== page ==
In our continuing quest to quench our thirst in South America, we travel to Ecuador, a tiny country with an outsized geography that includes Andes, Amazon, coast, and the Galapagos Islands. Wherever you travel here, you are likely to encounter two very popular libations – canelazo and chicha.
When visiting the high Andes, nothing hits the spot like a warm drink on a cold night. The Andes play host to top Ecuador destinations such as Quito, Cuenca, Riobamba, and Baños. Because of the altitude, when the Andean sun goes down, air temperatures drop fast. For those chilly evenings out on the town, a warm beverage such as canelazo provides a great reprieve.
Recipes for canelazo vary but the simplest preparation is cinnamon, cloves, and panela (a type of natural brown sugar) boiled in water. A cup of this flavored water is topped off with aguardiente, which is sugar-cane alcohol (aguardiente, literally “fiery water,” is distilled from sugar cane. Regional variations of aguardiente with different flavorings exist across South America, but in Ecuador the liquor is generally unflavored).
One variation of this warm concoction is the naranjillazo, prepared with naranjilla, a local fruit similar to an orange. In some recipes, full wedges of the fruit are boiled with the cinnamon water, and in others, the juice of the fruit is added at the end along with the aguardiente. Whatever the specific preparation, the final product is similar to a hot toddy or mulled wine. There are also non-alcoholic varieties of this drink.
On an Ecuador vacation, a great place to try canelazo is in Quito’s historic center and in particular on a street known as La Ronda. Located at the foot of El Panecillo, the small bread-loaf shaped hill bordering the old town, the cobbled street of La Ronda is one of the oldest in Quito, lined with small shops, cafes, bars, and restaurants that serve the spiced beverage.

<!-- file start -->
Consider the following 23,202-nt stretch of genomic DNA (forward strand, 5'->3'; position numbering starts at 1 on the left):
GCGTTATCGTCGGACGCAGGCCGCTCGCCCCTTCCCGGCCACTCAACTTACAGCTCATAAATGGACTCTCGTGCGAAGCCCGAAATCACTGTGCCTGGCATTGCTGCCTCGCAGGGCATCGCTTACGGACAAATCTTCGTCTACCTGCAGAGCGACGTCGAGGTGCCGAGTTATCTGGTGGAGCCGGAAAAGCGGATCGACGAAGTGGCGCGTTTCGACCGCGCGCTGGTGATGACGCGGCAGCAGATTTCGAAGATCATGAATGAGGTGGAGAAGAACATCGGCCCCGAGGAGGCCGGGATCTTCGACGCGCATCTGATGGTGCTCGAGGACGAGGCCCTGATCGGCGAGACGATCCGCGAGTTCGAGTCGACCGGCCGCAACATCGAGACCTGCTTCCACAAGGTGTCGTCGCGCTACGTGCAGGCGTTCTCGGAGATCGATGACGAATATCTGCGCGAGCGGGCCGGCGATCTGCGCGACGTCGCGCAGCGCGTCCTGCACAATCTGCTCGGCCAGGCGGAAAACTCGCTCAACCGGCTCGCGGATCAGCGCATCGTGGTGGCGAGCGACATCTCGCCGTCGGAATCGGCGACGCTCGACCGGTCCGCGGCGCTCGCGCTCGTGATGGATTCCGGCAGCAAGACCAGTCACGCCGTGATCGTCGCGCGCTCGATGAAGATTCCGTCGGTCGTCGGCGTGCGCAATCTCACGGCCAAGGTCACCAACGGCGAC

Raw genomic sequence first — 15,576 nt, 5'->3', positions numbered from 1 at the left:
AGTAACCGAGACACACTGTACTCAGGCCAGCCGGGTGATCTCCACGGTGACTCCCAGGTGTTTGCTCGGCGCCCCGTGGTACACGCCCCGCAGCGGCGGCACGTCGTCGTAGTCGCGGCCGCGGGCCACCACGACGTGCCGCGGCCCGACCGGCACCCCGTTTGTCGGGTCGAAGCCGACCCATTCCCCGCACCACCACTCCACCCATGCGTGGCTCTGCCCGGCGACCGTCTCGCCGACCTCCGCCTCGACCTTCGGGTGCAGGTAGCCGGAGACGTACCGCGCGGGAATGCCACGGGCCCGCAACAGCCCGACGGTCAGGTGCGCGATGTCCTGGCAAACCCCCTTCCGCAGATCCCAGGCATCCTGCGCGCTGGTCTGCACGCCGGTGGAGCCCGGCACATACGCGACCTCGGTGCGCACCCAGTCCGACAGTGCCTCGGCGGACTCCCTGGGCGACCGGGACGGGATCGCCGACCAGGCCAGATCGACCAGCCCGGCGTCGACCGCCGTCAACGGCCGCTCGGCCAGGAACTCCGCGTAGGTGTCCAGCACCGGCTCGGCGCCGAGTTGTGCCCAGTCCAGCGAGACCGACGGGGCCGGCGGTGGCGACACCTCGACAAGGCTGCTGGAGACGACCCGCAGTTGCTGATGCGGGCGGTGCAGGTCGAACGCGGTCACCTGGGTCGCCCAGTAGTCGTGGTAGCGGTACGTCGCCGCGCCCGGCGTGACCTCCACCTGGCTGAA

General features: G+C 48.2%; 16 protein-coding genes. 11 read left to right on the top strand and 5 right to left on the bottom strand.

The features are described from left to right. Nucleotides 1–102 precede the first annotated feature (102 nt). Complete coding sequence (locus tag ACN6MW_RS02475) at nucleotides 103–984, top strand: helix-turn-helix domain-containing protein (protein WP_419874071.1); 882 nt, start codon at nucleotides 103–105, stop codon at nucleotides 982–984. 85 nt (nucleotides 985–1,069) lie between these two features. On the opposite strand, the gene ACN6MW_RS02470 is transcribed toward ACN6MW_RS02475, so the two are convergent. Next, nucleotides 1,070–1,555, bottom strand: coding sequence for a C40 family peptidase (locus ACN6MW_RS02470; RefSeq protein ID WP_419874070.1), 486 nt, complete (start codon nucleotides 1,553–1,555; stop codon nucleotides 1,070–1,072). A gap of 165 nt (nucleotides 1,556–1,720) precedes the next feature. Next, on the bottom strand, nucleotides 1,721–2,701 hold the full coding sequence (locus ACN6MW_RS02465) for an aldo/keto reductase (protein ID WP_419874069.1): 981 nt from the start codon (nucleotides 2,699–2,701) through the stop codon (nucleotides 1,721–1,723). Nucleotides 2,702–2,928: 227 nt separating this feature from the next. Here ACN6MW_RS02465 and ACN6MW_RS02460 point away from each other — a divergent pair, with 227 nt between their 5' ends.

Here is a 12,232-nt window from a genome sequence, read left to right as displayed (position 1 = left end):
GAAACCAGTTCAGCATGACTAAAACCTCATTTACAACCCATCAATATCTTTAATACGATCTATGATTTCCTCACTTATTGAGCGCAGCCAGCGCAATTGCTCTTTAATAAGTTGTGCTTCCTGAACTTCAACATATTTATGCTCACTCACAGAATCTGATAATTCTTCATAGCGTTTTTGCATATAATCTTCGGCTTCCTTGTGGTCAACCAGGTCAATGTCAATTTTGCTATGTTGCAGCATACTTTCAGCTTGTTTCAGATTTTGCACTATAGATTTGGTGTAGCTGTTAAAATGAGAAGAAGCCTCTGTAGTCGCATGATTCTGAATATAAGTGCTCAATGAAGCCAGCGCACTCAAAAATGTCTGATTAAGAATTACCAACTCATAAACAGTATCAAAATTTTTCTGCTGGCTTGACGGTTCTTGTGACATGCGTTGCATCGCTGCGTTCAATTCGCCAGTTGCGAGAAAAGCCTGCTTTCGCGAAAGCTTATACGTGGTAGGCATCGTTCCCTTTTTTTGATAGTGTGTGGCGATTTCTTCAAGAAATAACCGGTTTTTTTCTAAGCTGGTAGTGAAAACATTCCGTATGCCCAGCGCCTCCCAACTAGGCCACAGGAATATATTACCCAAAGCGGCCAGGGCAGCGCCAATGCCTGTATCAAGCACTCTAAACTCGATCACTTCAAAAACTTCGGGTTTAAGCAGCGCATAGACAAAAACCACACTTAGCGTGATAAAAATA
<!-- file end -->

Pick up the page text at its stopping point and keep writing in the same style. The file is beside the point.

In November and December, travelers will also find canelazo for sale by street vendors during holiday and street festivals. The drink is specially made for the grand street procession in Cuenca known as “El paso del niño viajero”, and the largest Christmas festival in Ecuador. Christmas season also coincides with the Fiestas de Quito. For the long evenings spent strolling around at outdoor fairs and watching fireworks displays, drinking canelazo is Ecuadorians’ time-tested way to stay warm.
Chicha has claim to fame as one of the oldest alcoholic drinks in South America, with ancient roots in the Andes and the Amazon regions. It is a fermented beverage, commonly using corn and/or other grains and roots such as quinoa or yuca. Typically made in people’s homes, chicha is sold on the streets by vendors, in markets, and in rooms (usually part of a house) called chicherias or chicheros. This is the case not just in Ecuador but also in Peru, Bolivia, Colombia, and other South and Central American countries.
To make chicha, large yellow kernels of maize are germinated to release starches, boiled, and then fermented for several days. The result is a white-yellow liquid, with a milky consistency and a sour aftertaste, with usually 1-3% ABV.
Full disclosure for curious travelers: in some preparations, the maize is not germinated but rather ground by hand and then chewed in the mouth of the preparer. After chewing for 3 to 5 minutes, the chicha maker spits out the liquid. Enzymes in the saliva break down the starches, producing alcohol which is then fermented. Those averse to consuming others’ spittle should ask about the preparation process prior to accepting a drink.
If you travel to Quito in September, the Fiesta del Yamor in the town of Otavalo is a great place to sample corn chicha. This festival has ancient roots in Inca and pre-Inca cultures. It honors the southern hemisphere’s spring equinox and is a thanksgiving to the Sun God for a successful corn harvest. In Otavalo, a special chicha is brewed from 7 different varieties of corn, the best of the crop specially reserved for this occasion. The corn is ground together and boiled with aromatic plants over firewood ovens for a period of 8 to 10 hours. After cooking, the chicha is placed into large clay pots and allowed to ferment for 48 hours until it is ready to drink.
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Chris loves to read, travel, play sports and win at monopoly. He has been fortunate enough to travel all across the world and learned from every culture he’s visited. He hopes to be alive to see his city, Toronto, win another major sports championship.